WIDE ANGLE

Click to follow
The Independent Culture
Out this week, The Craft is being sold as a cross between Brian de Palma's Carrie and Clueless. A dark little teen movie that explores schoolgirl bitchery through witchery, translating adolescent fantasies of empowerment into a love of spells and curses. It's a horror film with the same dark tone as, say, Heathers, but shouldn't be taken too seriously: the lead girl, Sarah, finds her future coven introduced to her as The Bitches of Eastwick.

Witchcraft gives cinema the perfect means to explore the fearful mystique attached to closed groups of women, to wax ambiguous about the repulsive sexiness of the powerful female and play on the deeply rooted misogyny that persists despite the sanitary companies' cheerfully relentless demystification of the lunar cycle. So it's strange that few film-makers have tackled the subject seriously.

The 1960s and 1970s saw a spate of toothless crones in family fare such as Bedknobs and Broomsticks and Bewitched, along with camply hysterical offerings from the Hammer House of Horror. Recent movies, such as The Witches of Eastwick, have followed the same pattern, approaching the subject with a deadpan humour to package the perceived virtues of the anti-mum: bitching, autonomy and sexual appetite.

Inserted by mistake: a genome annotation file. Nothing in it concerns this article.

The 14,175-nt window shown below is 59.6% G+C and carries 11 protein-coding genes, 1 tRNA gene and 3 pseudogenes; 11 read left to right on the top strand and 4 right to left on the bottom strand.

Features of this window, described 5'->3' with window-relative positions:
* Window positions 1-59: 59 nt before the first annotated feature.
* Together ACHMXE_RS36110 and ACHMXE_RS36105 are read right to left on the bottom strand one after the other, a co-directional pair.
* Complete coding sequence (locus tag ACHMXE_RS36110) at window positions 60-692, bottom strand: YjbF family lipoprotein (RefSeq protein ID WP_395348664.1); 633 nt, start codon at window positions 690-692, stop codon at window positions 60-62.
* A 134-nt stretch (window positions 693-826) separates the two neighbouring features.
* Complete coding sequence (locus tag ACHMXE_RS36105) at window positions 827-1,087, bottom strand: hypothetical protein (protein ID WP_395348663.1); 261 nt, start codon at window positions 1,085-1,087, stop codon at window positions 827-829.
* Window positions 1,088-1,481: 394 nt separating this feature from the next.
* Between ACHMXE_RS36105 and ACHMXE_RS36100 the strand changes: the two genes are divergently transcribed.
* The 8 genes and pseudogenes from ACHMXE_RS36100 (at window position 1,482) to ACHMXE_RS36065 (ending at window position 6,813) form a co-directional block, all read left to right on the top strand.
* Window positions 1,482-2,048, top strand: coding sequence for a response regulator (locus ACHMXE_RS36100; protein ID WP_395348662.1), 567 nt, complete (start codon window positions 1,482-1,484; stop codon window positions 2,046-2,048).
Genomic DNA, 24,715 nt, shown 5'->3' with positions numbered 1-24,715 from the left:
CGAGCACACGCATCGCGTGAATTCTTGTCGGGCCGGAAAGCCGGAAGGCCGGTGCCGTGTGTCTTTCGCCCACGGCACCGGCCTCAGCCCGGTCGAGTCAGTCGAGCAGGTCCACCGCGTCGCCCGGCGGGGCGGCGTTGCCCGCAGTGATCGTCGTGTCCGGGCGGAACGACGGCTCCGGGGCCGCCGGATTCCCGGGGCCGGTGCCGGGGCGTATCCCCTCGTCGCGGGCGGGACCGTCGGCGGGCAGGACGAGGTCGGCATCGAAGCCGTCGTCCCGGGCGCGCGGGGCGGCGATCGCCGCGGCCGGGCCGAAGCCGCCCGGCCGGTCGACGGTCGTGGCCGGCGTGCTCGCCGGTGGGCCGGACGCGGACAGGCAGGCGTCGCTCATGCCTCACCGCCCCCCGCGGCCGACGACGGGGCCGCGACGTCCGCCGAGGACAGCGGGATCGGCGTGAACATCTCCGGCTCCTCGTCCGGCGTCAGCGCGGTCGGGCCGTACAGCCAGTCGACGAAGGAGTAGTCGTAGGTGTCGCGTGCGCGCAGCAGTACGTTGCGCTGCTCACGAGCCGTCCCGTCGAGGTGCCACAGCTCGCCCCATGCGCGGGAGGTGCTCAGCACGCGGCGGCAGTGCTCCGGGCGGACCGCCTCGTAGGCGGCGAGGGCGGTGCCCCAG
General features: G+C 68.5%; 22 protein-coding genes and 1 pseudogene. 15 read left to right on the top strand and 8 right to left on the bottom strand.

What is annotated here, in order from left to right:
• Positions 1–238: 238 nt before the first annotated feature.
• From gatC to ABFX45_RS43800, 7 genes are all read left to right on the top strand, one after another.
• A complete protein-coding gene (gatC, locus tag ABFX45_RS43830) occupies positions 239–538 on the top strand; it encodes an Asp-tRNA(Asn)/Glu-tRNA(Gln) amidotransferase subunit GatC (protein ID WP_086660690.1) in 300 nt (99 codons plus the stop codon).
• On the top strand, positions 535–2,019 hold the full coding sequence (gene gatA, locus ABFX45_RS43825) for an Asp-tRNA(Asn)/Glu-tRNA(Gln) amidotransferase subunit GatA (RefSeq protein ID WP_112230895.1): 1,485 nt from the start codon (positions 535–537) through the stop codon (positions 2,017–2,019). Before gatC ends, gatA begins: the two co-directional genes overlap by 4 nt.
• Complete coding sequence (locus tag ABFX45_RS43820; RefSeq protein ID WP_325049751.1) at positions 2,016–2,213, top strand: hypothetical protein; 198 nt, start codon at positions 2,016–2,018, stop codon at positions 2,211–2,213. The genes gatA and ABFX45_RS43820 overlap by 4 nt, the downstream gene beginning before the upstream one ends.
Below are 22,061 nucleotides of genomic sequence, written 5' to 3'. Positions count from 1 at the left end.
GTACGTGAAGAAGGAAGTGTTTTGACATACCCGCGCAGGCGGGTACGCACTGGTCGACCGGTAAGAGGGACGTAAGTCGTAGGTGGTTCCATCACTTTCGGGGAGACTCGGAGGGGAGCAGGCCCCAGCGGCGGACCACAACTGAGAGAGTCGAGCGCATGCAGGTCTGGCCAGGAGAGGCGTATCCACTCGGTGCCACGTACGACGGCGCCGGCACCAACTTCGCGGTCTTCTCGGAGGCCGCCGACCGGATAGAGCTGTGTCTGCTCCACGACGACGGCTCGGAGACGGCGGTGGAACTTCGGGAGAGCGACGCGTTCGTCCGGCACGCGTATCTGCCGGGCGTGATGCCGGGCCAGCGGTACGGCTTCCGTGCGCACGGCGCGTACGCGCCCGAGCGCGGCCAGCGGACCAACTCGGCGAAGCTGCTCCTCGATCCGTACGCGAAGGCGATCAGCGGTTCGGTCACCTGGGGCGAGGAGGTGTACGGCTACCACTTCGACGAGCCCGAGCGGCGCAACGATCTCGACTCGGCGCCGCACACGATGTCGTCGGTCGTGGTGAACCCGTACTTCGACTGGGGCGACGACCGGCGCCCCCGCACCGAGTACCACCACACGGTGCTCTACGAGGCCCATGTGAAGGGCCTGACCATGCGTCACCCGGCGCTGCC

A new production of The Crucible, aimed squarely at an adult audience and planned for release early next year, looks set to change all that. Nicholas Hytner (The Madness of King George) directs the new adaptation of Arthur Miller's classic play which transforms his indictment of McCarthyism into a story about a Puritan New England struggling with, you guessed it, adolescent sexuality.

The play was filmed once before in 1957, as The Witches of Salem, with a screenplay by Jean-Paul Sartre, but this is less French art house than Hollywood blockbuster. Winona Ryder stars alongside Daniel Day-Lewis in a top-dollar production that has reproduced exactly the 17th-century architecture and costumes of the period. Perhaps the greater guarantee of integrity, however, comes with the news that Miller himself has scripted the piece. By the pricking of my thumbs, something glossy, high- grossing and Oscar-winning this way comes.

Comments